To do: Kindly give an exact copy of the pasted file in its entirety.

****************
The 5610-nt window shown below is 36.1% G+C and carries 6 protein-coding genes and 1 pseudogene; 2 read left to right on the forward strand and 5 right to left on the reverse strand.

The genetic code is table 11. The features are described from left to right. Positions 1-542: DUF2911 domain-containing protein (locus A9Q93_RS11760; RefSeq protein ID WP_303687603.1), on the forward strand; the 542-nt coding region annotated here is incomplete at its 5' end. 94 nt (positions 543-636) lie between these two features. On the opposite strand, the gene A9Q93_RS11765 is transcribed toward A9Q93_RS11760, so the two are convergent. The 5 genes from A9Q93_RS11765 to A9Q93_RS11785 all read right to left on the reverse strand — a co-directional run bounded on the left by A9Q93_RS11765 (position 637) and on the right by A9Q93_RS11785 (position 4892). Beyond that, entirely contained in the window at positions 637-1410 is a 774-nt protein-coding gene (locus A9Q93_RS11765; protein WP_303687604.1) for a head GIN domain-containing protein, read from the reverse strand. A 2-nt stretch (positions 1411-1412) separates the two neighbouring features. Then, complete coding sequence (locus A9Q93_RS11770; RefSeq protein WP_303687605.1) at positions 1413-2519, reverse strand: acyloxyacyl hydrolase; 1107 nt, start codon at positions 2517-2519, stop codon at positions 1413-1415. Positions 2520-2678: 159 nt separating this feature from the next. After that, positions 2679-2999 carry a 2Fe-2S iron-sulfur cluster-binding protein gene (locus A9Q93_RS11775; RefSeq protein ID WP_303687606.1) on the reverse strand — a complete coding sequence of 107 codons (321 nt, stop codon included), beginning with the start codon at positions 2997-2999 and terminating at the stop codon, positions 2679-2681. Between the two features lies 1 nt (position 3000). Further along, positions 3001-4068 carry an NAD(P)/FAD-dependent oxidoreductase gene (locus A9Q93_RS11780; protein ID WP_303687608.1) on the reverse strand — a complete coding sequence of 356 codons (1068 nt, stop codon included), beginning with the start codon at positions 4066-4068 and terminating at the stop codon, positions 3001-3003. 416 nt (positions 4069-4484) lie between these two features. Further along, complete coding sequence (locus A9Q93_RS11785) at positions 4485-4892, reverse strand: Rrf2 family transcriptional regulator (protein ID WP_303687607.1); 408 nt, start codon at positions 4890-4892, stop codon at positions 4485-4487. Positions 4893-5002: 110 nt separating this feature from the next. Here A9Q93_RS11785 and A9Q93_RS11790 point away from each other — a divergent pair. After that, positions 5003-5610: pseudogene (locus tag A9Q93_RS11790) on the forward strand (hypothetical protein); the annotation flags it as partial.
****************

The 5610-nt window shown below is 36.1% G+C and carries 6 protein-coding genes and 1 pseudogene; 2 read left to right on the forward strand and 5 right to left on the reverse strand.

The genetic code is table 11. The features are described from left to right. Positions 1-542: DUF2911 domain-containing protein (locus A9Q93_RS11760; RefSeq protein ID WP_303687603.1), on the forward strand; the 542-nt coding region annotated here is incomplete at its 5' end. 94 nt (positions 543-636) lie between these two features. On the opposite strand, the gene A9Q93_RS11765 is transcribed toward A9Q93_RS11760, so the two are convergent. The 5 genes from A9Q93_RS11765 to A9Q93_RS11785 all read right to left on the reverse strand — a co-directional run bounded on the left by A9Q93_RS11765 (position 637) and on the right by A9Q93_RS11785 (position 4892). Beyond that, entirely contained in the window at positions 637-1410 is a 774-nt protein-coding gene (locus A9Q93_RS11765; protein WP_303687604.1) for a head GIN domain-containing protein, read from the reverse strand. A 2-nt stretch (positions 1411-1412) separates the two neighbouring features. Then, complete coding sequence (locus A9Q93_RS11770; RefSeq protein WP_303687605.1) at positions 1413-2519, reverse strand: acyloxyacyl hydrolase; 1107 nt, start codon at positions 2517-2519, stop codon at positions 1413-1415. Positions 2520-2678: 159 nt separating this feature from the next. After that, positions 2679-2999 carry a 2Fe-2S iron-sulfur cluster-binding protein gene (locus A9Q93_RS11775; RefSeq protein ID WP_303687606.1) on the reverse strand — a complete coding sequence of 107 codons (321 nt, stop codon included), beginning with the start codon at positions 2997-2999 and terminating at the stop codon, positions 2679-2681. Between the two features lies 1 nt (position 3000). Further along, positions 3001-4068 carry an NAD(P)/FAD-dependent oxidoreductase gene (locus A9Q93_RS11780; protein ID WP_303687608.1) on the reverse strand — a complete coding sequence of 356 codons (1068 nt, stop codon included), beginning with the start codon at positions 4066-4068 and terminating at the stop codon, positions 3001-3003. 416 nt (positions 4069-4484) lie between these two features. Further along, complete coding sequence (locus A9Q93_RS11785) at positions 4485-4892, reverse strand: Rrf2 family transcriptional regulator (protein ID WP_303687607.1); 408 nt, start codon at positions 4890-4892, stop codon at positions 4485-4487. Positions 4893-5002: 110 nt separating this feature from the next. Here A9Q93_RS11785 and A9Q93_RS11790 point away from each other — a divergent pair. After that, positions 5003-5610: pseudogene (locus tag A9Q93_RS11790) on the forward strand (hypothetical protein); the annotation flags it as partial.